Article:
4. Remember, he doesn’t care that your body is night and day to what it was pre-kids. He’s just pysched to be feeling the love and not having to take an attention number at the end of the line for once, that is if you don’t succumb to the exhaustion of your three-kid day before the arranged hot, at-home date “pick up” time.

Lest I should forget the pointers for your husband/partner/lover:

1. Lovingly spread out a quilt with sentimental value to you both (the wool plaid one the cops busted you on in 1996 making out by the river’s edge) on the playroom floor. Having grown bored of your bedroom, the playroom will have to do, even if fooling around within inches of your daughter’s Dora the Explorer doll that incessantly chirps, “Do you like Daddy? I like Daddy. Do you? Do you? Do You?” Map-fatuated Dora might as well shout, “Who’s your Daddy?!” for the kid-free HAHD moments soon to unfurl.

(I just realized that HAHD could be used to shorten "Had a Hard Day" or "Husband's are Hairy Dudes."

2. Melt a chemically stinging Listerine Breath Strip on your tongue while lighting the few candles not yet nibbled on by the kids. S.O.S. to the meddling chitlins: Just because it looks like chocolate, smells like chocolate and vaguely tastes like chocolate doesn’t mean it IS chocolate. Haven’t you ever heard of hardened wax? Quit pulling all the wicks out and trying to floss your teeth with them while we’re at it.

3. Take a moment to be thankful that the kids haven’t yet stuffed the brand spankin’ new CD player with rock-filled mud pies like the last one. Press “play” to cue up “Your Body is a Wonderland” by John Mayer. Hit “pause” in waiting for your surely-by-now-pruney wife to finally climb out of the damn shower. Stop for a split jealous second to wonder why your wife finds wavy maned John Mayer so smokin’, so irresistible. Jesus, she’s almost obsessed with him. With those lips. That hair. That smoldering, velveteen voice. Next, scheme of ways to conveniently “lose” said John Mayer CD and see how long it takes the wife to notice.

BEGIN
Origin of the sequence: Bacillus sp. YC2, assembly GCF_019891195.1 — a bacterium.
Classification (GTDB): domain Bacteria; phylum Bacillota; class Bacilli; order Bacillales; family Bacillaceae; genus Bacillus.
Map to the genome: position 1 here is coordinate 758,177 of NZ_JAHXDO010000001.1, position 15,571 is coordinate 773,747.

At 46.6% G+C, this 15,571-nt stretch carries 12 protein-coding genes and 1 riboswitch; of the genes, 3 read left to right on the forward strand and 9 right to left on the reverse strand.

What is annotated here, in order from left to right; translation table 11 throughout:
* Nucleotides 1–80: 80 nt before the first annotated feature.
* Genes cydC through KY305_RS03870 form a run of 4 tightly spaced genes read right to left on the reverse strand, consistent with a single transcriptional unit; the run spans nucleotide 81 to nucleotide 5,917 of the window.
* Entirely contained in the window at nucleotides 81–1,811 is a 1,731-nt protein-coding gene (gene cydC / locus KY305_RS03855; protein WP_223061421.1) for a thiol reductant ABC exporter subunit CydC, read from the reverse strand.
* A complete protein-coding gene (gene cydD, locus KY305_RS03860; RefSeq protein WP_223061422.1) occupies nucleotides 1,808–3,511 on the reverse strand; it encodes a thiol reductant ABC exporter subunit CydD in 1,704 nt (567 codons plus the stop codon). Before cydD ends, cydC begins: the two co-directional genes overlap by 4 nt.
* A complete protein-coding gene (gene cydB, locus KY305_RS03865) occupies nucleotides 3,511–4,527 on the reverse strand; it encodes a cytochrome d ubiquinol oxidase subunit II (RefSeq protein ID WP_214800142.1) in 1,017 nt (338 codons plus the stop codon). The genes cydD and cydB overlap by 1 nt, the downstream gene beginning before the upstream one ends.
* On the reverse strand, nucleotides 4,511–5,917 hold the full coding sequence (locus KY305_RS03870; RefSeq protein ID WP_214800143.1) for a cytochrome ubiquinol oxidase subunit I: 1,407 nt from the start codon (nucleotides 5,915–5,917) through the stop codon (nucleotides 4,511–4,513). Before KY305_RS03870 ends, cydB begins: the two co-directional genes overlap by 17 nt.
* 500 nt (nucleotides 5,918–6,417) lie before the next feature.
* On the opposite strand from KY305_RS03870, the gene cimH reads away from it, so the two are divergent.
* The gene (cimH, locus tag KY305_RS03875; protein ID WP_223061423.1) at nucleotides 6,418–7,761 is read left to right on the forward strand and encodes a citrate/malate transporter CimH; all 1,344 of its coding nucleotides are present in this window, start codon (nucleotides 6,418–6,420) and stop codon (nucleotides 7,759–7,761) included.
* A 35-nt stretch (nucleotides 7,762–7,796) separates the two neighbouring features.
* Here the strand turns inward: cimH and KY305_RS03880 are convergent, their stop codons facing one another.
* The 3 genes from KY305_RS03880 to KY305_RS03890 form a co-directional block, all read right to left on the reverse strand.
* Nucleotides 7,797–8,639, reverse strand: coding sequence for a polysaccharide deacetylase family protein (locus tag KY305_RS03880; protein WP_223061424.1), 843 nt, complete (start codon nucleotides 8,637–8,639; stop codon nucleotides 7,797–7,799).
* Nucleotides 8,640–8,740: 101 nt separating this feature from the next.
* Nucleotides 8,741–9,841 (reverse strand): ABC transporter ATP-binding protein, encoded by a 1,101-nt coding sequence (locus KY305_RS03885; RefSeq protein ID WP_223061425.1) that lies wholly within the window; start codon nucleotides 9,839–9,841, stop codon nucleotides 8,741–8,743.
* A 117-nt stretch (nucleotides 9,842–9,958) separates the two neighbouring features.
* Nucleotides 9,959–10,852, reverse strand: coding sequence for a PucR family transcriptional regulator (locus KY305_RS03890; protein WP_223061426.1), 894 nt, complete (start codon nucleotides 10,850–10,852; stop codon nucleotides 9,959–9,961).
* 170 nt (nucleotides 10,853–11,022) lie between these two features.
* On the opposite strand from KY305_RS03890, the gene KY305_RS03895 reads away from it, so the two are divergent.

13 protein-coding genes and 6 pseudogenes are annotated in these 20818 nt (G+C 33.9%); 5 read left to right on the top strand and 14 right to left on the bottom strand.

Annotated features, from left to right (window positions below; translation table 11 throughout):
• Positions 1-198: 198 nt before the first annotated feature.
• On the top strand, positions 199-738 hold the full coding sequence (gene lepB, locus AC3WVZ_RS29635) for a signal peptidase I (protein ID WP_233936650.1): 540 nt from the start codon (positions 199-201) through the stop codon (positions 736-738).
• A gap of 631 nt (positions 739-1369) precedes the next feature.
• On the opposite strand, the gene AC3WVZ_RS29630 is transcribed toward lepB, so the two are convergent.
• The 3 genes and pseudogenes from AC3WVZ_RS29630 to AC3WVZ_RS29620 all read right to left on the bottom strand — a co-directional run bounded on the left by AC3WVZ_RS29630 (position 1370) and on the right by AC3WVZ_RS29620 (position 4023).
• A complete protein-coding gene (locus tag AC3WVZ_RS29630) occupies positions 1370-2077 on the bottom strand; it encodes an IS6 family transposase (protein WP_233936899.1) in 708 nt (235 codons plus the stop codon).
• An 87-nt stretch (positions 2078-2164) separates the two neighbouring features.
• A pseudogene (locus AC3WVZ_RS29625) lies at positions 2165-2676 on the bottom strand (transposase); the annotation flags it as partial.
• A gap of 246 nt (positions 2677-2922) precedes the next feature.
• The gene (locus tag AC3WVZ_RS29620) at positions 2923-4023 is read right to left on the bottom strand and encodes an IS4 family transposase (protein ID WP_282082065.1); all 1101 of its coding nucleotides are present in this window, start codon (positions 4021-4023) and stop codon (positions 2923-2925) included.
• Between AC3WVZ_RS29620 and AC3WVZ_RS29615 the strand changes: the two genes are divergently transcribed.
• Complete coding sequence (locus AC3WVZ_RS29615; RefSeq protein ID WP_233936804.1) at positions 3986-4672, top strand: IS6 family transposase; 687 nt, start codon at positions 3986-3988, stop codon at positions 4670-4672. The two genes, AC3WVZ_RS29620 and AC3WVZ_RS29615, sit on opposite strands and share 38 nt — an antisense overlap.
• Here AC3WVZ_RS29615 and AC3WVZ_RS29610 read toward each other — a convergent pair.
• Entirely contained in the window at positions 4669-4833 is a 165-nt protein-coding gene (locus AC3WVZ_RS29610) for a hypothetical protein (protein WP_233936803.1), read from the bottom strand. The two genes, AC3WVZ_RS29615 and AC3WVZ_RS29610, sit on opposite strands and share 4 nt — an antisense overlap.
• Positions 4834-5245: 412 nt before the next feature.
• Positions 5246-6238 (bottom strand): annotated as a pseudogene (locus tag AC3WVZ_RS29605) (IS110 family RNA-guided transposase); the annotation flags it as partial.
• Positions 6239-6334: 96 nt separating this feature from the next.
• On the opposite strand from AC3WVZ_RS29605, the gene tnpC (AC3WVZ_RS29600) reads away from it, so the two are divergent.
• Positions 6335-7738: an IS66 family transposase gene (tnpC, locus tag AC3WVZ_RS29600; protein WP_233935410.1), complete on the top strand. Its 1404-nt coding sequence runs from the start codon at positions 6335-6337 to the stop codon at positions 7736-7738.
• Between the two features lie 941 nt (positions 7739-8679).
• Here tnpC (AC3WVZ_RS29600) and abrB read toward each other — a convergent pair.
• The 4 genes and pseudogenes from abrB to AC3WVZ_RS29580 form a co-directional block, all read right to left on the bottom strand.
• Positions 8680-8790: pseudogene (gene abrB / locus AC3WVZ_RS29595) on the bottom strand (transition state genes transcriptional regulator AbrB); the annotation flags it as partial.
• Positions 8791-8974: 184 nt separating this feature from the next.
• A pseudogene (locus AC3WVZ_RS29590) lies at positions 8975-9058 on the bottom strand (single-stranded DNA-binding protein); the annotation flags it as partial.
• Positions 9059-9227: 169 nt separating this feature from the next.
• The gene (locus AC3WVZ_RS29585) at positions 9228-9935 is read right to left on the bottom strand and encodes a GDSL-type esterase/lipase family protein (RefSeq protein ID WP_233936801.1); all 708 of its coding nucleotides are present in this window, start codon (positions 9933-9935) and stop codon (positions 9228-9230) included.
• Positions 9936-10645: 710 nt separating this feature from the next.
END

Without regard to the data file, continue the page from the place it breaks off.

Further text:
4. Light some earthy yet mild incense, but not too close to the smoke alarm this time. Recoil for a second imagining the blaring smoke alarm beeeeep-beeeeep-beeeep sending the kids leaping from their beds, right toward your carefully planned seduction scene.

Wait … One final pointer for the wife/partner/lover preparing for a hot, at-home date, don’t get caught blogging when you are supposed to be making headway on wife pointer number 3 (“hop in the shower”). Getting busted not at all preparing for a HAHD is the least sexy activity of all. I’d better go now if I know what’s really, really, really good for me.

Planning this much for a (moody) booty call should be illegal. Scratch all the above lame pointers and start from scratch, wherever it may lead. Even if it's too the toy-littered playroom floor.

Friday, November 03, 2006

Strange Fruit: The Rosy Afterlife of Two Placentas Buried in My Front Yard - Part Two

Two glasses of merlot can change everything, especially intentions. I'm rushing like a mo fo to complete this post before the stroke of midnight in order to keep up with NaBloPoMo. I feel like a tipsy Cinderella, staring down the clock, fearing that my fancy coach/buggy will -- poof -- turn into a pumpkin and I'll end up either stranded in the sidebar or thumbin' a mystery ride to the end of this post.

I'm supposed to be blogging tonight about my strange fascination with my trio of placentas and placenta rituals the world over. So here I go.